# How it works Technically

## (How to Make Them)

The perception of depth is based on the viewing of one image from two slightly different angles. This is the function of our two eyes as we look onto the real world. This binocular vision is the only real way that we perceive depth. Although, we can still see in 3D even when we cover one eye, the 3D information we get is contrived from cues which we are trained to or experienced in perceiving. Such cues, called monocular depth cues include relative size of the object, shadow of the object and interposition.

The function of an anaglyphic image is to simultaneously present two separate views of an object to the appropriate eyes. This is done by manipulating colors and filters.

An anaglyphic image involves two images, one red, and the other blue/green. The images are spaced slightly apart from each other, usually the distance between your two eyes. The greater this difference is, the more radically the picture protrudes or recedes - although if they are too far apart, the illusion is ruined.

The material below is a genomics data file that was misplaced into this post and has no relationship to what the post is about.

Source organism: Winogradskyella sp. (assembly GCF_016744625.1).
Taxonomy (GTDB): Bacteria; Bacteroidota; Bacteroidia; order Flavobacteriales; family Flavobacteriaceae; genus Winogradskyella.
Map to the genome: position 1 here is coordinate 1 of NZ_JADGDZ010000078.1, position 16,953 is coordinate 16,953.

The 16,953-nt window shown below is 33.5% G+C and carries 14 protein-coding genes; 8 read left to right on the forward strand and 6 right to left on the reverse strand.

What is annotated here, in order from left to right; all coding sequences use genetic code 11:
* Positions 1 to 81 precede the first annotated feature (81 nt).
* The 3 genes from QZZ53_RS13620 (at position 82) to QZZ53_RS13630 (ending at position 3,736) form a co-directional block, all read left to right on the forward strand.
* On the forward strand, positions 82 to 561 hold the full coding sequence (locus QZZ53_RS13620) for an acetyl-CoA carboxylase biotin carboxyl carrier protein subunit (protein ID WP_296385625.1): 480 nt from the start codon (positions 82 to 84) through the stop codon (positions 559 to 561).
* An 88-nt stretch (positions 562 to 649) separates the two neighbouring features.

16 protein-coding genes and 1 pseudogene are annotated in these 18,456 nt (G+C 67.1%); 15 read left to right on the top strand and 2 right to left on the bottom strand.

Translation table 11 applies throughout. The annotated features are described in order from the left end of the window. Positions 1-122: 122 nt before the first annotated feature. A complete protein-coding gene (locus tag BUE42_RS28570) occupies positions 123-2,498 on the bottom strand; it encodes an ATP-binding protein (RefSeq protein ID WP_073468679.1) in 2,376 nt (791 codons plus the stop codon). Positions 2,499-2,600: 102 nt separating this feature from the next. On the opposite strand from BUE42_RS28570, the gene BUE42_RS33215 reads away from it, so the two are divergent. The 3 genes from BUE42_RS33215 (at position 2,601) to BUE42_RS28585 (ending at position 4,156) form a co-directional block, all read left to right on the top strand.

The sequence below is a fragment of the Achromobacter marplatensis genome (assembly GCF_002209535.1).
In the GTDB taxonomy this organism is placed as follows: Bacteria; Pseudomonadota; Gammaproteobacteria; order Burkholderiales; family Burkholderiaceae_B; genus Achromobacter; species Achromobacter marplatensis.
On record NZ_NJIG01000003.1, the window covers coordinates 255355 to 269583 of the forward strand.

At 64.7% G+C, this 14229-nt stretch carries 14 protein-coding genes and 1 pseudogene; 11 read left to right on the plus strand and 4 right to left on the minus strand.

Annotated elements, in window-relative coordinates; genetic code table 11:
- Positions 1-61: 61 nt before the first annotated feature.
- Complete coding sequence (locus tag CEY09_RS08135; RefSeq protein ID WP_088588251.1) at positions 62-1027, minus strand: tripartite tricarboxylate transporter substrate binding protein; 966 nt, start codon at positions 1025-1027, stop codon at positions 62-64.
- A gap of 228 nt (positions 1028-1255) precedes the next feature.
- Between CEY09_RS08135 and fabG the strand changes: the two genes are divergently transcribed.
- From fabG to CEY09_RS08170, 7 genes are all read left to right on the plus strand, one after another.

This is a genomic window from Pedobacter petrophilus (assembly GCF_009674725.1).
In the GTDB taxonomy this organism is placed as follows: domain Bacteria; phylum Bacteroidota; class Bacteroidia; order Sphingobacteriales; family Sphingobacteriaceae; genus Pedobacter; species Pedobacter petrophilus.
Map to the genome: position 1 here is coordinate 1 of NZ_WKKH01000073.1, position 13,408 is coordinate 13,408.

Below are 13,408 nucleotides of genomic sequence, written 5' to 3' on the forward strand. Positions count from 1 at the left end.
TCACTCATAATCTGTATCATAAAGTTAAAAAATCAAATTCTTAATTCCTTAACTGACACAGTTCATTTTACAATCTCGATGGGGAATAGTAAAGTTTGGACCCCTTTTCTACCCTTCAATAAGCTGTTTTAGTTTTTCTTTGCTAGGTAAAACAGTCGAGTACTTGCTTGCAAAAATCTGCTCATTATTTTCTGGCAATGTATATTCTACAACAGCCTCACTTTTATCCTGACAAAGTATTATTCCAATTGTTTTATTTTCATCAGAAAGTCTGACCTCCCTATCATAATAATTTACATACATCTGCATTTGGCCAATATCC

The viewing device is a pair of red-green glasses. On the left eye is a piece of red cellophane, while on the right eye, there is blue/green cellophane. The left eye will see the blue image and filter our the red one. Conversely, the right eye will perceive the red image and filter out the blue image. As a result, each eye gets the information of the designated image.

Through the process of filtering, the eyes will appropriately perceive two separate images.

The brain is thus presented with two picture images, viewed at slightly different angles. This is what produces the 3D effect. The order of the red and blue parts of the image can be altered to create protruding and receding effects. This is illustrated in the following anaglyph.

In this picture, the protrusion effect of the ducks bill is created by spacing the red image a little to the left of the blue. However, this order is reversed in the image colors of the head - the red image is to the right of the blue image. As a result of this reversal, the head looks instead, like it is beyond the surface, or receding from the viewer. The manipulation of both protruding and receding effects make for very exciting anaglyphs.